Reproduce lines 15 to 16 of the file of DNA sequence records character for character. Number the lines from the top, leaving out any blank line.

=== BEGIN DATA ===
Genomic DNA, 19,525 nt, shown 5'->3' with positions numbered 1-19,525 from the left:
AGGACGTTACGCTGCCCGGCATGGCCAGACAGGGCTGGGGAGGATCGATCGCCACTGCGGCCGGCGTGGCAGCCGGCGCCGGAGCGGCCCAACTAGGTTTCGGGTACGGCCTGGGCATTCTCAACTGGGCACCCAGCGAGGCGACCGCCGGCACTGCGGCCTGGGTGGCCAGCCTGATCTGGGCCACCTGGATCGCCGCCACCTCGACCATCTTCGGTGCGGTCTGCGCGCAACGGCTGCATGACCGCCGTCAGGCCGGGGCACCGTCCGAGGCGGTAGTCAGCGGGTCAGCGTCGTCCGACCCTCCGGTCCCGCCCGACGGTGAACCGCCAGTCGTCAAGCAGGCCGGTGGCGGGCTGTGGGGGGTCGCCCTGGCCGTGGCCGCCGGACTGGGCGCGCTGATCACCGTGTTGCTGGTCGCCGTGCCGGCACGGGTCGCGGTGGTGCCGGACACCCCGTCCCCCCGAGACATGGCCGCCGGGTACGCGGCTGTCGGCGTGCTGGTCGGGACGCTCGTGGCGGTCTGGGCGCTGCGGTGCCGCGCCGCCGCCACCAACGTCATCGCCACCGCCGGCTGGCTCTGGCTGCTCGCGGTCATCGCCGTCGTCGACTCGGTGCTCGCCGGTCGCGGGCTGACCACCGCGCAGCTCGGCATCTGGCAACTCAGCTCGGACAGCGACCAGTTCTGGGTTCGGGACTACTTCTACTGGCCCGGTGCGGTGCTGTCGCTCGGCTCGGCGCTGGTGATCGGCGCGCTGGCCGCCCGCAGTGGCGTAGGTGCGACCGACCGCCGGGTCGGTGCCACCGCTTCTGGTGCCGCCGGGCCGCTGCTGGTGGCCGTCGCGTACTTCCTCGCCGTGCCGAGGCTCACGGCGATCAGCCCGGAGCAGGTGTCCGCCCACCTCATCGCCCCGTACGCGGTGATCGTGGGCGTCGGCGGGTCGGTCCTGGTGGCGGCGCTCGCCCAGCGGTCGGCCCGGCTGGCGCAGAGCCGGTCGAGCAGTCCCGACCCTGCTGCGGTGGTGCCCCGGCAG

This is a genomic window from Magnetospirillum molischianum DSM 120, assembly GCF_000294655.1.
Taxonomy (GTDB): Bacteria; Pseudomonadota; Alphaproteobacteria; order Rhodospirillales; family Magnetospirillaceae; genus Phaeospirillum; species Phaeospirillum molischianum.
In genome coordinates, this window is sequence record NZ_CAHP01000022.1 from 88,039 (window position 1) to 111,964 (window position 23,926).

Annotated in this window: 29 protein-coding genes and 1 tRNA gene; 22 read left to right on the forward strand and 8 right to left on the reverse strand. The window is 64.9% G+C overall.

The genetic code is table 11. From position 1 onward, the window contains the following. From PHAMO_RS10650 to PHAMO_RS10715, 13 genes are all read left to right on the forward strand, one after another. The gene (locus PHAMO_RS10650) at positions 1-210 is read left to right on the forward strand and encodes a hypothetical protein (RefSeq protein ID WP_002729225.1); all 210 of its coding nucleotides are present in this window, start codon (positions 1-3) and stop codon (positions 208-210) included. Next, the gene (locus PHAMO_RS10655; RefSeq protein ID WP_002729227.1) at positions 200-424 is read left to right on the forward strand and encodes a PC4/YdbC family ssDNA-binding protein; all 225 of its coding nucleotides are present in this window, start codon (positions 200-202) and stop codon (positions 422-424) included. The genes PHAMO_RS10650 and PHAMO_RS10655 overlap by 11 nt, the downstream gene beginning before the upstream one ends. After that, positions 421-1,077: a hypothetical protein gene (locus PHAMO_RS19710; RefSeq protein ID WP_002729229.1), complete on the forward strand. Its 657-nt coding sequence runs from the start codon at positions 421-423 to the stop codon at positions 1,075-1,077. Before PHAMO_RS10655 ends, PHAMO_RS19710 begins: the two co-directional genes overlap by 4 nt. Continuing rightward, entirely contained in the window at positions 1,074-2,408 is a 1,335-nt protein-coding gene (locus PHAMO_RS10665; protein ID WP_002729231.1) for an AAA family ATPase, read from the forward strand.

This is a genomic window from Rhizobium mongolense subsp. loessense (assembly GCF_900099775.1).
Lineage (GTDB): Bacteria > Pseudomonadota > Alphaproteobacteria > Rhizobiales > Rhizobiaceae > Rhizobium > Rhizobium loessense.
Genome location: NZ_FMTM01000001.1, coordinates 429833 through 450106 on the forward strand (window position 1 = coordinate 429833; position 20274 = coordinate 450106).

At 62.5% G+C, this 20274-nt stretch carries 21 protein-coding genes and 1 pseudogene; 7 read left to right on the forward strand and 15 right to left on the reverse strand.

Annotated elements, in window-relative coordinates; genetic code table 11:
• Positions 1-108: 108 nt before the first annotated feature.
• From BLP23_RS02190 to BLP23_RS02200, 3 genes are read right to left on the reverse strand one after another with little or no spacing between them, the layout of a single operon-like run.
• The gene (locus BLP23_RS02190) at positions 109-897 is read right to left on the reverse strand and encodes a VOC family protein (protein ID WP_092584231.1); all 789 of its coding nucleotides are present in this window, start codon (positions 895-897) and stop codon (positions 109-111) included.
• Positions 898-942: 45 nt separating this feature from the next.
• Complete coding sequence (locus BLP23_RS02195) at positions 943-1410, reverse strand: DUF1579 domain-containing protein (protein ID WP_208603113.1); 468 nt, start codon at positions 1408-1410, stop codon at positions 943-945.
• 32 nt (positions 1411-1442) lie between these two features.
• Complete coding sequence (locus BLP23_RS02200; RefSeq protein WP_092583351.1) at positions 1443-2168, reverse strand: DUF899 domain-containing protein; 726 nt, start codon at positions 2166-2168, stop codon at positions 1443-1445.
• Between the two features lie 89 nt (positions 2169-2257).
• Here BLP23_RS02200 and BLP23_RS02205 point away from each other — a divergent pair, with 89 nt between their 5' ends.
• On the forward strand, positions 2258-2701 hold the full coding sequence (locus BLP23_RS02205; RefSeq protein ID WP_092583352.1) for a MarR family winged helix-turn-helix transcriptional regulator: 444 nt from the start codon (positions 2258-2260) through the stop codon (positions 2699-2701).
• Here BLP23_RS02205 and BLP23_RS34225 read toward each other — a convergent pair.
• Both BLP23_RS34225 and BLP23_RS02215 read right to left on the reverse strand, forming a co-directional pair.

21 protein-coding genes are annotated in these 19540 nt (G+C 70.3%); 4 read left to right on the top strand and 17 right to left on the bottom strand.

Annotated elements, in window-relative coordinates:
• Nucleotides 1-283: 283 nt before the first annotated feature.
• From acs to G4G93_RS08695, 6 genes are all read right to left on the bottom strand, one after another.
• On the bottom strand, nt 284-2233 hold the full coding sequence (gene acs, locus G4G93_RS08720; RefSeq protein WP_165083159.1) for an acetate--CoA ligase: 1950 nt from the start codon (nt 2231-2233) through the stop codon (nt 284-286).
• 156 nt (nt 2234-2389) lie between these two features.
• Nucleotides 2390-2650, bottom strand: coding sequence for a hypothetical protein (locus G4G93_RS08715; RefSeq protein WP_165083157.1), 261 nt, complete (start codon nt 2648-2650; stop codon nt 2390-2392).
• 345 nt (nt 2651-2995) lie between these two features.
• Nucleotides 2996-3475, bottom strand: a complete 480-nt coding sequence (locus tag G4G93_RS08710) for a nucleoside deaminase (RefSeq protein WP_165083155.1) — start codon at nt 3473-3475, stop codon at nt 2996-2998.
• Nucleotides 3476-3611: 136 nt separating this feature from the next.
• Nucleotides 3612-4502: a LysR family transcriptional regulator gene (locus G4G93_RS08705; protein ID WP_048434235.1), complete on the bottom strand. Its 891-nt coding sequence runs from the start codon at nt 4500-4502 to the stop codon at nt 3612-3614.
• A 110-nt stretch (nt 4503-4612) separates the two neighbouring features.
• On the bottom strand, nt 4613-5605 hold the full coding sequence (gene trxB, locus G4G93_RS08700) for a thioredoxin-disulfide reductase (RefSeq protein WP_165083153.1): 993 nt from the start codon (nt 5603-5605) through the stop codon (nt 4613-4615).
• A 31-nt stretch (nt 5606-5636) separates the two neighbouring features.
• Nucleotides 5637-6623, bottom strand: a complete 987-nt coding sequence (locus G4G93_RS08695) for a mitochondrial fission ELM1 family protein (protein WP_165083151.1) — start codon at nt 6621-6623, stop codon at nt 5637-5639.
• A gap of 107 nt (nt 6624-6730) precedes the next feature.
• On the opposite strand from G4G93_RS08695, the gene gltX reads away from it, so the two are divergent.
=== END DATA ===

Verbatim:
• The gene (locus BLP23_RS02190) at positions 109-897 is read right to left on the reverse strand and encodes a VOC family protein (protein ID WP_092584231.1); all 789 of its coding nucleotides are present in this window, start codon (positions 895-897) and stop codon (positions 109-111) included.
• Positions 898-942: 45 nt separating this feature from the next.